This Pilot Is Trying To Fly From The South Pole To The North Pole

Bill Harrelson is no stranger to spending alone time in a small plane. He's the current record-holder for distance flown during a flight, having flown from Guam to Jacksonville, Florida, at a distance of 7,051 nm, in 38 hours, 29 minutes in 2013. Now he's trying to fly from pole-to-pole in record time.

He departed from his hometown in Kinston, NC nonstop to Angel S Adami Airport in Montevideo, Uruguay on the first leg of another epic solo flight, then on to to Punta Arenas, Chile, on Dec. 30th in his purpose built Lancair IV, N6ZQ, that has been modified to carry a long-range fuel load of 361 gallons and is essentially a flying gas can.


It took Bill 8 years to build his Lancair IV N6ZQ, powered by a Barrett IO-550 non-turbo, air-cooled piston engine. Of the nine internal fuel tanks, the volume of the two wing tanks were maximized during construction and wing mounted speed brakes were removed to increase tank capacity and save weight. Two more tanks were added where the rear passenger seats would go.

The co-pilot's seat and rudder pedals were also removed to accommodate yet another tank. In addition, a series of collapsable tanks were fitted on top of the rear seat tanks. All these tanks feed into a pump manifold that sends fuel through a final 15-gallon header tank behind the instrument panel that includes a very accurate sight level indicator. This gives the pilot a very accurate indication of the fuel remaining. Managing all this gas is no simple matter and requires selecting each tank individually to maintain proper weight and balance.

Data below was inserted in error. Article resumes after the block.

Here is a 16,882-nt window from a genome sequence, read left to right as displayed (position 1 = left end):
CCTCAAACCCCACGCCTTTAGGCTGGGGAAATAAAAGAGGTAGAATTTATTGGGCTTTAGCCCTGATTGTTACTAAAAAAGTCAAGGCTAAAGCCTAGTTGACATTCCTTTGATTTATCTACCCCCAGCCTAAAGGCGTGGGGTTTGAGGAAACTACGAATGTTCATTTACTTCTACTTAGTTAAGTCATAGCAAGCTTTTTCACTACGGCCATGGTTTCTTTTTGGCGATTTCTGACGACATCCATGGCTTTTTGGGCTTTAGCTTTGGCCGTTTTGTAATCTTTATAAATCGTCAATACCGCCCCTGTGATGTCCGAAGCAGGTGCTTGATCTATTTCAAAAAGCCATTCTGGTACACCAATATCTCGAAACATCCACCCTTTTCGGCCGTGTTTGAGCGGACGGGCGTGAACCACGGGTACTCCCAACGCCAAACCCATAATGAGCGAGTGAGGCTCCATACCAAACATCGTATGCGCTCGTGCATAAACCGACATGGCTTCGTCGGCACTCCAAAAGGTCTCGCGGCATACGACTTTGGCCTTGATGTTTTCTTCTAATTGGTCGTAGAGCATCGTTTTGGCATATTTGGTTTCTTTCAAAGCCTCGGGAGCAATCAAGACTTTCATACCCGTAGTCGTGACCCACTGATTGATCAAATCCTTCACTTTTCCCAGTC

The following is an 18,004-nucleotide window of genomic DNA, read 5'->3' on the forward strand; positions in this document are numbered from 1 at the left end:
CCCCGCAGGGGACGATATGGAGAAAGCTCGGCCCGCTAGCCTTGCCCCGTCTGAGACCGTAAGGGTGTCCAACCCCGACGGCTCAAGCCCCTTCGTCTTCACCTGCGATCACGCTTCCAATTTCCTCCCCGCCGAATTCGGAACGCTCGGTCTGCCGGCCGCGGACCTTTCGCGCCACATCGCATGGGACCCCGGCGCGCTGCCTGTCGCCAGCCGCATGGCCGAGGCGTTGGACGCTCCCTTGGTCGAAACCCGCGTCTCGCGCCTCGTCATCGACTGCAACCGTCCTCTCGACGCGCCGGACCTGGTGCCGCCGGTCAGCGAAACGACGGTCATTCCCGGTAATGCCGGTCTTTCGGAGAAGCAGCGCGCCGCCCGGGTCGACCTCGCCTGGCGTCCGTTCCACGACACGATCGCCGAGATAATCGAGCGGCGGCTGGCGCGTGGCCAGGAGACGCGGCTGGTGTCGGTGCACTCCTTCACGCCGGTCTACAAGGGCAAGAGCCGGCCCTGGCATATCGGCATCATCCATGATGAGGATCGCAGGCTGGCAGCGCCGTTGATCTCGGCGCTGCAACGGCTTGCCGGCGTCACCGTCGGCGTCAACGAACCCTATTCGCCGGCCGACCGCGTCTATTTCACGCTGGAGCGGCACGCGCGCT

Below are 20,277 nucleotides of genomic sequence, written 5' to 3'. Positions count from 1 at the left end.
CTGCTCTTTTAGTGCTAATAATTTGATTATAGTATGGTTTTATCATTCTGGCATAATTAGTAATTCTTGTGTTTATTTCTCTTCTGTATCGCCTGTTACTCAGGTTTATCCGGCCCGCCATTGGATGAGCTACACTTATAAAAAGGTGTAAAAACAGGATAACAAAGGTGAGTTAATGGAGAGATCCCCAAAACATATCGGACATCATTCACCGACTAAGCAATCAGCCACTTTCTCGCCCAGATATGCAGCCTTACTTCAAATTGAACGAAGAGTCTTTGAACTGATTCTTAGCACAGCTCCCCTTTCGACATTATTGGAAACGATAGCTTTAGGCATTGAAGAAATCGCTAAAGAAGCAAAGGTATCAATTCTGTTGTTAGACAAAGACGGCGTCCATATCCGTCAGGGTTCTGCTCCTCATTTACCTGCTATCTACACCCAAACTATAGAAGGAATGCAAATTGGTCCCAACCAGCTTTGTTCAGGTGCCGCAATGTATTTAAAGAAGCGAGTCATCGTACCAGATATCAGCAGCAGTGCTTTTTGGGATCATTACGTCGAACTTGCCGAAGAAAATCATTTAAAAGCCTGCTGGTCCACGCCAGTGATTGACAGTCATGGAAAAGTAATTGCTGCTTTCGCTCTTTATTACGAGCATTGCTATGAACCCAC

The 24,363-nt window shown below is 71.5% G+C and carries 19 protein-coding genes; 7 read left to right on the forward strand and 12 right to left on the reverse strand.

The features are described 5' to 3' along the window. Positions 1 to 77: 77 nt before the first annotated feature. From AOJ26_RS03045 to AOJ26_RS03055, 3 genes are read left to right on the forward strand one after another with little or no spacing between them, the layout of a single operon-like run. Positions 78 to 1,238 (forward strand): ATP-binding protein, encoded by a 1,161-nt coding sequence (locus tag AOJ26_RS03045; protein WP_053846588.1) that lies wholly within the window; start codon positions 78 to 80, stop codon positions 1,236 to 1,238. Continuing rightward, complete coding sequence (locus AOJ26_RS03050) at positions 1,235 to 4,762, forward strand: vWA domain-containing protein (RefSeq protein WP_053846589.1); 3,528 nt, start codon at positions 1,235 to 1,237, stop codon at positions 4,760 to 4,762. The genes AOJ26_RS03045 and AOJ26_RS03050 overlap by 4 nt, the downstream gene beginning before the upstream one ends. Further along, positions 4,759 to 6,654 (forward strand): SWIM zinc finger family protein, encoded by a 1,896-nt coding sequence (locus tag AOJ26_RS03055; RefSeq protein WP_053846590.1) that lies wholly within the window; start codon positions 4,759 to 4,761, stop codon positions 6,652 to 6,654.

This is Bill's second attempt in his specially built Lancair IV N6ZQ at flying around the world over both poles. He was denied the record in March 2013 due to adverse weather conditions around the South Pole. His journey so far on this attempt has already included a staggering 25-hour flight from South America to the French Polynesian islands. With quickly changing weather, variable winds, and its remote location, the trip to the South Pole is the most challenging portion the journey, which he completed with only a minor detour.


He now is back on U.S. soil, resting in Hawaii and preparing for the next phase of the record breaking attempt. The plan includes another leg to Alaska and then the North Pole before returning to his home in North Carolina.

You can track his progress here.

Update: Bill is holding in Hawaii as he considers a route to avoid potential icing condition on the next leg to Fairbanks, Alaska which is a required destination to complete the world record. Alternate plans to fly along the continental U.S. are being considered which give Bill an acceptable emergency plan if unexpected weather is encountered.


Top photo Lancair, by D. Miller (Flickr / CC Commercial License)

Chris is a pilot who loves airplanes and cars and his writing has been seen on Jalopnik. Contact him with questions or comments via twitter or email.

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